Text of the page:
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Anything That Burns You

A Portrait of Lola Ridge, Radical Poet

9781936182992
568 pages
Schaffner Press Inc
Overview
This is a rich and detailed account of the life and world of Lola Ridge, poet, artist, editor, and activist for the cause of women's rights, workers' rights, racial equality and social reform. Author Svoboda takes the reader on a fascinating journey from Ridge's childhood as a newly arrived Irish immigrant in the grim mining towns of New Zealand to her years as a budding poet and artist in Sydney, Australia, to her migration to America and the cities of San Francisco, Chicago, and New York. At one time considered one of the most popular poets of her day, she later fell out of critical favor due to her realistic and impassioned verse that looked head on at the major social woes of society. Moreover, her work and appearances alongside the likes of Margaret Sanger, Emma Goldman, Will Durant, and other socialists and radicals put her in the line of fire not only of the police and government, but also the literary pundits who criticized her activism as being excessive and melodramatic. This lively portrait gives a veritable who's who of all the key players in the arts, literature, and radical politics of the time, in which Lola Ridge stood front and center.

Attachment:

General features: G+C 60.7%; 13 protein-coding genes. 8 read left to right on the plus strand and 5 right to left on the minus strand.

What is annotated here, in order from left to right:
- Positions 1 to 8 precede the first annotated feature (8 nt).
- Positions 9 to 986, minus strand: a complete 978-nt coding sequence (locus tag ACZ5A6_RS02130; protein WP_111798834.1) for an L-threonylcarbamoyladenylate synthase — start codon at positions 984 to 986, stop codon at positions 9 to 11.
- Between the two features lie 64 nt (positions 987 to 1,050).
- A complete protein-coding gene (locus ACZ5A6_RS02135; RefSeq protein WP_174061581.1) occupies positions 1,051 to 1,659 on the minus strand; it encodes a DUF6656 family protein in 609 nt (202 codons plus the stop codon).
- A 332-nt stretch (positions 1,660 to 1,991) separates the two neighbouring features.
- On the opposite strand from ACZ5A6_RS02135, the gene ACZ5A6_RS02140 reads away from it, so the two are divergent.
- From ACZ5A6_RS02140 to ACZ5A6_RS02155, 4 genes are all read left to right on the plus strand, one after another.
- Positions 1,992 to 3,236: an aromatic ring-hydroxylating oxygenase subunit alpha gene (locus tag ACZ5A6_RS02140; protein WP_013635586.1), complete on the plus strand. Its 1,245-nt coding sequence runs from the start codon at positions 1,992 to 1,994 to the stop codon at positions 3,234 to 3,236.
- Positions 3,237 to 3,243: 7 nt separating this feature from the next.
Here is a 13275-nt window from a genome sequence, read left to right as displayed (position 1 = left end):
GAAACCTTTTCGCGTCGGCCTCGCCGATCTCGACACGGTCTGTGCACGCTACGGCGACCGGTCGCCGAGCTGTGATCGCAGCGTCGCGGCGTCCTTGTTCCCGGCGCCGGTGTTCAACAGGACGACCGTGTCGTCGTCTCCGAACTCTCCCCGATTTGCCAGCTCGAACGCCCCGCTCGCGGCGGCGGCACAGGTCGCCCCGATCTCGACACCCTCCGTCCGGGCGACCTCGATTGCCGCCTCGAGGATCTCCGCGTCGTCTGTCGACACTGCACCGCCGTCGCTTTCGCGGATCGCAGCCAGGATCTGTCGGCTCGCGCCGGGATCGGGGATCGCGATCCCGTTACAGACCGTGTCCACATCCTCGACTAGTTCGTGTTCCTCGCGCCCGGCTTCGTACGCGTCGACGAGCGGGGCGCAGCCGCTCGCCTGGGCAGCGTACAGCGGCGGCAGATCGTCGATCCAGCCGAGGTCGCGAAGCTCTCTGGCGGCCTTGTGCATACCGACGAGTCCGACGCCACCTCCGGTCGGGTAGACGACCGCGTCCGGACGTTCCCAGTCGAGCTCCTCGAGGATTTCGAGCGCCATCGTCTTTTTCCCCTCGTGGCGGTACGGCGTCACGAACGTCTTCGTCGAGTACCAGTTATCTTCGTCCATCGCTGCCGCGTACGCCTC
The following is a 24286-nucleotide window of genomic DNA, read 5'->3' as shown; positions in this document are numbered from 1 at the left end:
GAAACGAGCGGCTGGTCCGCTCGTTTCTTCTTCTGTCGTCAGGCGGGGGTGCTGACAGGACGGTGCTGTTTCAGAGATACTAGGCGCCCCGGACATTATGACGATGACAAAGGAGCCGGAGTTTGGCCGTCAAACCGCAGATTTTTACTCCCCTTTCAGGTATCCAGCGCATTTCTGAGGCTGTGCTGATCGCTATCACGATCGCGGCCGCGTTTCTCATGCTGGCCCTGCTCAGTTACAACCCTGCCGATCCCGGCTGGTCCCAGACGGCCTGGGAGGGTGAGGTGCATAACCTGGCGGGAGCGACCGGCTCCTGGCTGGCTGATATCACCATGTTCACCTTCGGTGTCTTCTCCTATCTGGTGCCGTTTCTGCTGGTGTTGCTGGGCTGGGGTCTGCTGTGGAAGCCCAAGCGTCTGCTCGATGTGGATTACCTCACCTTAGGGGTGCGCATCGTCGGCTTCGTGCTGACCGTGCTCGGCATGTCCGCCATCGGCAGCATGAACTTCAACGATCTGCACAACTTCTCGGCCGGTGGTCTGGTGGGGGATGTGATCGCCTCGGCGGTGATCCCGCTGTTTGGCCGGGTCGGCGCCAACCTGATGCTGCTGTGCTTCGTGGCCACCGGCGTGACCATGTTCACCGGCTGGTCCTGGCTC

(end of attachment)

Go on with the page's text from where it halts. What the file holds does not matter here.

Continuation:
Author Bio
Terese Svoboda (www.teresesvoboda.com) is an American poet, novelist, memoirist, short story writer, librettist, translator, biographer, critic, and videomaker. She is the author of five collections of poetry, five novels, a novella and stories, a memoir, and a book of translation. Her essays, reviews, fiction, and poetry have appeared in numerous publications, including The New Yorker, The Paris Review, The Chicago Tribune, Ploughshares, The Atlantic, Poetry, Times Literary Supplement, Yale Review, Slate, and The New York Times. She was the recipient of a Guggenheim Fiction Fellowship and the Money for Women Barbara Deming Memorial Prize, and she teaches fiction at the Center for Fiction in New York. Molly Crabapple is an artist, journalist, and author of the memoir, Drawing Blood.Called "An emblem of the way art can break out of the gilded gallery" by the New Republic, she has drawn in and reported from Guantanamo Bay, Abu Dhabi's migrant labor camps, and in Syria, Lebanon, Gaza, the West Bank, and Iraqi Kurdistan. Crabapple is a contributing editor for VICE, and has written for publications including The New York Times, Paris Review, and Vanity Fair. Her work is in the permanent collection of the Museum of Modern Art.